We granted Ursula Page's application to appeal the Muscogee County Superior Court's grant of Albert Page's motion to set aside a judgment awarding appellant, Mrs. Page, a divorce and alimony. She raises four enumerations of error. We reverse.
Ursula and Albert Page were married in May 1975. On June 10, 1983, Mr. Page, who was apparently stationed in the Army in southern Oklahoma, filed for divorce in Harris County, Texas. At that time, Mrs. Page resided in Muscogee County, Georgia, where Mr. Page had been stationed at Fort Benning.
On August 19, 1983, before she had been served with notice of the Texas divorce case, Mrs. Page filed for divorce and alimony in Muscogee County. Mr. Page was served with notice of the Georgia divorce proceedings on August 25, 1983. Mrs. Page was served with notice of the Texas divorce on November 9, 1983.
Mr. Page filed an answer in the Georgia case on October 3, 1983. He admitted jurisdiction and requested a jury trial. Mrs. Page filed an answer in the Texas case on November 18, 1983. She contested personal and subject matter jurisdiction.
The Texas Court awarded Mr. Page a divorce on January 11, 1984, but the award was set aside on January 27, 1984, because Mr. Page's Texas counsel had notified Mr. Page's Georgia counsel rather than Mrs. Page's counsel of the trial date in Texas. Mrs. Page's attorney was notified of the date of the new trial on February 15, 1984. At the new trial, the Texas Court granted Mr. Page a divorce, awarded Mrs. Page a house in Columbus, and awarded the parties any personal property in their possession. Neither Mrs. Page nor her attorney attended the Texas trial.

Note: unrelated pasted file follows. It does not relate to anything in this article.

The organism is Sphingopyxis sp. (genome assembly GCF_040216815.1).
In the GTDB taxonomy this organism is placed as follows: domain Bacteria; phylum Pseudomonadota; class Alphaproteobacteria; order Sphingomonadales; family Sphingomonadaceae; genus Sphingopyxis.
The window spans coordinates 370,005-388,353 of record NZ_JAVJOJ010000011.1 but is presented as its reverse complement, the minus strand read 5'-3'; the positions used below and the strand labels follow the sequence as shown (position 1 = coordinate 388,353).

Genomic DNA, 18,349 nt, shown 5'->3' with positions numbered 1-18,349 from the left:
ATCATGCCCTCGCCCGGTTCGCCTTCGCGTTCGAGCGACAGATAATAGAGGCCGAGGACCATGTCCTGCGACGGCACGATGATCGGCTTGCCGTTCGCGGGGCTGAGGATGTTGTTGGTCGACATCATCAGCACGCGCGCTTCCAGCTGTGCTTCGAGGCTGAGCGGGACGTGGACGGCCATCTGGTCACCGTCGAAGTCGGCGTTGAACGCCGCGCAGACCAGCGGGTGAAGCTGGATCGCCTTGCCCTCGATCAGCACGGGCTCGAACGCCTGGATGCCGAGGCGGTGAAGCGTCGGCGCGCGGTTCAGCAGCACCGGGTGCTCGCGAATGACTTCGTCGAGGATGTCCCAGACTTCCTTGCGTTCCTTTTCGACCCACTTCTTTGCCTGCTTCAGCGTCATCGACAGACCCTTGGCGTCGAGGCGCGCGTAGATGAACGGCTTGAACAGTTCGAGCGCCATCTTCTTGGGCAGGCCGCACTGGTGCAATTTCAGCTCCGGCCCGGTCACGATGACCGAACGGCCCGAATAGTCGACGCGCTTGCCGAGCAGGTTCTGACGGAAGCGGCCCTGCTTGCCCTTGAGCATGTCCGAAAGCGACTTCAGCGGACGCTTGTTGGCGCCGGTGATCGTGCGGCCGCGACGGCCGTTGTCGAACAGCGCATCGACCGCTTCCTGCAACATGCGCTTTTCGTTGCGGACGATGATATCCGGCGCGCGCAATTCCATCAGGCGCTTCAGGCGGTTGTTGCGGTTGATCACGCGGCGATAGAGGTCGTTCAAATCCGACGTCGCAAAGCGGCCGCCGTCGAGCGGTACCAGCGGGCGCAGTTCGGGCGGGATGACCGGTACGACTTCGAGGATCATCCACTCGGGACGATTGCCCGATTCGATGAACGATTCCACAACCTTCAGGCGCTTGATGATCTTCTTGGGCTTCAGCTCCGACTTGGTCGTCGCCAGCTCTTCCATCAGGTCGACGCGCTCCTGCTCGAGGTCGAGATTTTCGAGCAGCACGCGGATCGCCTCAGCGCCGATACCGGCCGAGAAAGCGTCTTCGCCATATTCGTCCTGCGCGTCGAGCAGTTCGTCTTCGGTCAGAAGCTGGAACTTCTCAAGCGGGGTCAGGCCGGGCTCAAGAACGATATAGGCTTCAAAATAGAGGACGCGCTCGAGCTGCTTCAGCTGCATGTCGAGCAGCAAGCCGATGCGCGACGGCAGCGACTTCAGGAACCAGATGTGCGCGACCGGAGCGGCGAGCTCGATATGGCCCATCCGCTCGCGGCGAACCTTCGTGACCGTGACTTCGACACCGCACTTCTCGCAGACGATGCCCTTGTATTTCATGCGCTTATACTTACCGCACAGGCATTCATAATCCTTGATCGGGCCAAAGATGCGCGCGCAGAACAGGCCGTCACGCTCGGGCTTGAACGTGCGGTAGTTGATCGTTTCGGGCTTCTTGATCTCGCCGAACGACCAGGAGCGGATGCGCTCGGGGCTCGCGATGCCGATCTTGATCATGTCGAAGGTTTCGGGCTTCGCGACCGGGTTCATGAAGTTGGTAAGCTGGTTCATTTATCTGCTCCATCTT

On April 3, 1984, a Muscogee County jury awarded Mrs. Page a divorce, $900 monthly alimony, and $500 attorney fees. The jury also awarded Mrs. Page a 1977 Chrysler automobile, and "household goods and furnishings." On January 30, 1985, the Muscogee County Superior Court granted Mr. Page's motion to set aside the Georgia divorce and grant of alimony on the grounds that the judgment of divorce in Texas should have been granted full faith and credit, and therefore should have divested the Georgia court of subject matter jurisdiction in the case.
1. Mrs. Page claims that the Muscogee County Superior Court did not lose jurisdiction over her action for divorce and alimony under full faith and credit by reason of the Texas judgment of divorce.
a. In Williams v. North Carolina, 317 U. S. 287 (63 SC 207, 87 LE 279) (1942), a man and a woman, residents of North Carolina, moved to Nevada for the six-week period necessary to establish domicile for divorce purposes, divorced their respective spouses and married one another. When they moved back to North Carolina, shortly after their marriage, the state, possibly at the behest of the jilted spouses, prosecuted them for bigamy. They appealed the North Carolina Supreme Court's affirmance of their bigamy convictions, State v. Williams, 220 N.C. 445 (17 SE2d 769) (1941), to the United States Supreme Court.